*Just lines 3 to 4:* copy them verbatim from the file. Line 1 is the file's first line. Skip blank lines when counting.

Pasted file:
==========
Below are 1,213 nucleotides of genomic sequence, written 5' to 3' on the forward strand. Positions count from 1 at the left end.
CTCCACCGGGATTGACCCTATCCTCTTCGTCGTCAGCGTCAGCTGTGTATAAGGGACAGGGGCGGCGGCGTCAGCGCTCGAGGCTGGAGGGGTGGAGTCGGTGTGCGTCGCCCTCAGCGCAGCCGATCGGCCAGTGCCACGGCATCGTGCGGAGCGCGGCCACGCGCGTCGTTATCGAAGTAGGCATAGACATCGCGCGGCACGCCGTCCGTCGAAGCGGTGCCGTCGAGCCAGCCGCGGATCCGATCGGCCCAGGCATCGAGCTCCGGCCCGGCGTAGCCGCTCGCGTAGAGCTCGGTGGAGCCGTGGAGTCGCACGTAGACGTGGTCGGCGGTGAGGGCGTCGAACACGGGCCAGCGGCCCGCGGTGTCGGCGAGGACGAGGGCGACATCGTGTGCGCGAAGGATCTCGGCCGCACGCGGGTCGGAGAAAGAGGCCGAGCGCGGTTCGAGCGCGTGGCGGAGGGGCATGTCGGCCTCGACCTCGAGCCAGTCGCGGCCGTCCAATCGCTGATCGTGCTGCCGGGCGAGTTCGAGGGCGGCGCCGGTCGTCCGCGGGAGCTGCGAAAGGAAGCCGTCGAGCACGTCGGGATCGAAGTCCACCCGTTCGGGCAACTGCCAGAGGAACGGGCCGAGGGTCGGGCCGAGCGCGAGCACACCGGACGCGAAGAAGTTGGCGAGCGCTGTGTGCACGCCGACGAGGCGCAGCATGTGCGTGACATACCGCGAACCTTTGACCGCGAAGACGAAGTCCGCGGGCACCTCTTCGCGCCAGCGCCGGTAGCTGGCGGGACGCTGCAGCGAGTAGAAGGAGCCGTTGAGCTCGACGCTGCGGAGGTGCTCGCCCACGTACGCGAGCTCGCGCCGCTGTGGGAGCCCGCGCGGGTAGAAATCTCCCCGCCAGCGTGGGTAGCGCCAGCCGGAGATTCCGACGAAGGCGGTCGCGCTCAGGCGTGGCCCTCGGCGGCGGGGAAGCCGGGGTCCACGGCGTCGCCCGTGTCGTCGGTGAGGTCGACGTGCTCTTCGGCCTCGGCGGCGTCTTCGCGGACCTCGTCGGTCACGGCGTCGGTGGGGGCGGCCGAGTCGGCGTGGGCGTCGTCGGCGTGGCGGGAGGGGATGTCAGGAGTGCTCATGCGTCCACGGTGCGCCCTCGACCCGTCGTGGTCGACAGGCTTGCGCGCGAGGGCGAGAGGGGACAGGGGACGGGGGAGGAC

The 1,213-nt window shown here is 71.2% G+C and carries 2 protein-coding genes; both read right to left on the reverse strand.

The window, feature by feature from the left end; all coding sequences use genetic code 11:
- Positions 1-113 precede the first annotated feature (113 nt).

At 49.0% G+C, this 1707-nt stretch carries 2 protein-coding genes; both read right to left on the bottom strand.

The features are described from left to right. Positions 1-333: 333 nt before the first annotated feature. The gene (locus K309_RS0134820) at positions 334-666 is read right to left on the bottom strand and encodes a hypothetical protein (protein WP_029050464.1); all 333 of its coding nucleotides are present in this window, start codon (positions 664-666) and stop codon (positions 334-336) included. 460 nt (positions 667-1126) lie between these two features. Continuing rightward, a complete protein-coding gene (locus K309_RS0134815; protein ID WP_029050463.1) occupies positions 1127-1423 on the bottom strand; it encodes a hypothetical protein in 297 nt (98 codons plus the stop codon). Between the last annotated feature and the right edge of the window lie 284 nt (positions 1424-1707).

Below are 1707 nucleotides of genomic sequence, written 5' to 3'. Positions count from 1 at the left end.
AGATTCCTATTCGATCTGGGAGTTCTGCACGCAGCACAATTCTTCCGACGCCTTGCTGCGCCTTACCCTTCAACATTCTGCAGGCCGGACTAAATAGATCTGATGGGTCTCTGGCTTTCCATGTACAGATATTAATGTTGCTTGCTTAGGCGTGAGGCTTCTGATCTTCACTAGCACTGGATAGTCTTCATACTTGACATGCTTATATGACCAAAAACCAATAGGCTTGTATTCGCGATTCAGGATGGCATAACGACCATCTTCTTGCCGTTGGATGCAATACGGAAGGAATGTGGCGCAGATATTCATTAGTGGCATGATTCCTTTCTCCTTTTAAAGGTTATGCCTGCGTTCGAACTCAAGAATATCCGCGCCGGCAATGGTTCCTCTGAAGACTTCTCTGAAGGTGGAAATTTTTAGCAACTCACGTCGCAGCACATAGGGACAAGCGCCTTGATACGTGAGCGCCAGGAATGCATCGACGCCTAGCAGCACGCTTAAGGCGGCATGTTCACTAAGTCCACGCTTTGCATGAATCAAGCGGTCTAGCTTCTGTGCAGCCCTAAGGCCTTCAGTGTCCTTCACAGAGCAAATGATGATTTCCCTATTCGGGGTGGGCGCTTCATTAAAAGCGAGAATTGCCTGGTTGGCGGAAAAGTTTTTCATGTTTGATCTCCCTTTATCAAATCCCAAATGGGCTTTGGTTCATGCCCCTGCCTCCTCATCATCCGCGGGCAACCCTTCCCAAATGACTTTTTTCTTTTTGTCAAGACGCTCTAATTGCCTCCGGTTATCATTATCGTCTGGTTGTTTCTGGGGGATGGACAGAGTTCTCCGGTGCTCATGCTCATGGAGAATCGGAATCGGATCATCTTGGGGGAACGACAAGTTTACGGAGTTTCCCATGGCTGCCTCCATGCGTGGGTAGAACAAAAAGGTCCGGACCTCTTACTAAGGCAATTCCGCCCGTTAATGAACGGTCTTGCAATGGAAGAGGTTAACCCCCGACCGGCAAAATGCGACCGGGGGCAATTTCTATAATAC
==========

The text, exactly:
The 1,213-nt window shown here is 71.2% G+C and carries 2 protein-coding genes; both read right to left on the reverse strand.

The window, feature by feature from the left end; all coding sequences use genetic code 11: